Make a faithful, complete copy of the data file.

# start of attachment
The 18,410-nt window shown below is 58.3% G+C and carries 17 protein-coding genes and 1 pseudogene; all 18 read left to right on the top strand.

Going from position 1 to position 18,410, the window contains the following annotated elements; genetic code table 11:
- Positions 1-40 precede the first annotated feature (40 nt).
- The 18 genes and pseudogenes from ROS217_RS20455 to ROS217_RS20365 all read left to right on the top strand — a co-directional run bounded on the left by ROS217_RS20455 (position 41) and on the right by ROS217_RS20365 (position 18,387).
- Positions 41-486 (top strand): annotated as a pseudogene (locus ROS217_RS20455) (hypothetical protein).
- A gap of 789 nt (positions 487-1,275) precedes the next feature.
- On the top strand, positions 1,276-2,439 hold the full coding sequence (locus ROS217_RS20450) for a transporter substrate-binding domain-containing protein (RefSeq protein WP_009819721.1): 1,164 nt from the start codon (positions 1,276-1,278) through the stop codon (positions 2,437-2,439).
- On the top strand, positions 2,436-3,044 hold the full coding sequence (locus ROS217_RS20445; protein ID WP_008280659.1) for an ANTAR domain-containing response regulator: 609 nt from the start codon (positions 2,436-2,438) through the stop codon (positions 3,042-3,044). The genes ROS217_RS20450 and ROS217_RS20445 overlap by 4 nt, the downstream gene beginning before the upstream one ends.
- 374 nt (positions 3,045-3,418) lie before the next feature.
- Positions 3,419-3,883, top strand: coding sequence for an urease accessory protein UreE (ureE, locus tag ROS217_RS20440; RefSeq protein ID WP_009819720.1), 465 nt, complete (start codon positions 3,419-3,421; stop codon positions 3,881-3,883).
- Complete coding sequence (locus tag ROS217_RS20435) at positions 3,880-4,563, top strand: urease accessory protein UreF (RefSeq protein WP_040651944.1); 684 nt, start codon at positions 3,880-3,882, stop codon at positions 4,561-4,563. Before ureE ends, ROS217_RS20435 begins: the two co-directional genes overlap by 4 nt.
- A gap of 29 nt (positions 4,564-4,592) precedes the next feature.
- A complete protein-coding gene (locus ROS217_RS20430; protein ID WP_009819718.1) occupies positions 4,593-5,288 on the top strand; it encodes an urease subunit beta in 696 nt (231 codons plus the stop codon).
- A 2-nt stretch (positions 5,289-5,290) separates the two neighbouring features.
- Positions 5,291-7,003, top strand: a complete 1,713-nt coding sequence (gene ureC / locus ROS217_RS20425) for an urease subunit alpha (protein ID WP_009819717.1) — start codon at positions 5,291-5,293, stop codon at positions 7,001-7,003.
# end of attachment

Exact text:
The 18,410-nt window shown below is 58.3% G+C and carries 17 protein-coding genes and 1 pseudogene; all 18 read left to right on the top strand.

Going from position 1 to position 18,410, the window contains the following annotated elements; genetic code table 11:
- Positions 1-40 precede the first annotated feature (40 nt).
- The 18 genes and pseudogenes from ROS217_RS20455 to ROS217_RS20365 all read left to right on the top strand — a co-directional run bounded on the left by ROS217_RS20455 (position 41) and on the right by ROS217_RS20365 (position 18,387).
- Positions 41-486 (top strand): annotated as a pseudogene (locus ROS217_RS20455) (hypothetical protein).
- A gap of 789 nt (positions 487-1,275) precedes the next feature.
- On the top strand, positions 1,276-2,439 hold the full coding sequence (locus ROS217_RS20450) for a transporter substrate-binding domain-containing protein (RefSeq protein WP_009819721.1): 1,164 nt from the start codon (positions 1,276-1,278) through the stop codon (positions 2,437-2,439).
- On the top strand, positions 2,436-3,044 hold the full coding sequence (locus ROS217_RS20445; protein ID WP_008280659.1) for an ANTAR domain-containing response regulator: 609 nt from the start codon (positions 2,436-2,438) through the stop codon (positions 3,042-3,044). The genes ROS217_RS20450 and ROS217_RS20445 overlap by 4 nt, the downstream gene beginning before the upstream one ends.
- 374 nt (positions 3,045-3,418) lie before the next feature.
- Positions 3,419-3,883, top strand: coding sequence for an urease accessory protein UreE (ureE, locus tag ROS217_RS20440; RefSeq protein ID WP_009819720.1), 465 nt, complete (start codon positions 3,419-3,421; stop codon positions 3,881-3,883).
- Complete coding sequence (locus tag ROS217_RS20435) at positions 3,880-4,563, top strand: urease accessory protein UreF (RefSeq protein WP_040651944.1); 684 nt, start codon at positions 3,880-3,882, stop codon at positions 4,561-4,563. Before ureE ends, ROS217_RS20435 begins: the two co-directional genes overlap by 4 nt.
- A gap of 29 nt (positions 4,564-4,592) precedes the next feature.
- A complete protein-coding gene (locus ROS217_RS20430; protein ID WP_009819718.1) occupies positions 4,593-5,288 on the top strand; it encodes an urease subunit beta in 696 nt (231 codons plus the stop codon).
- A 2-nt stretch (positions 5,289-5,290) separates the two neighbouring features.
- Positions 5,291-7,003, top strand: a complete 1,713-nt coding sequence (gene ureC / locus ROS217_RS20425) for an urease subunit alpha (protein ID WP_009819717.1) — start codon at positions 5,291-5,293, stop codon at positions 7,001-7,003.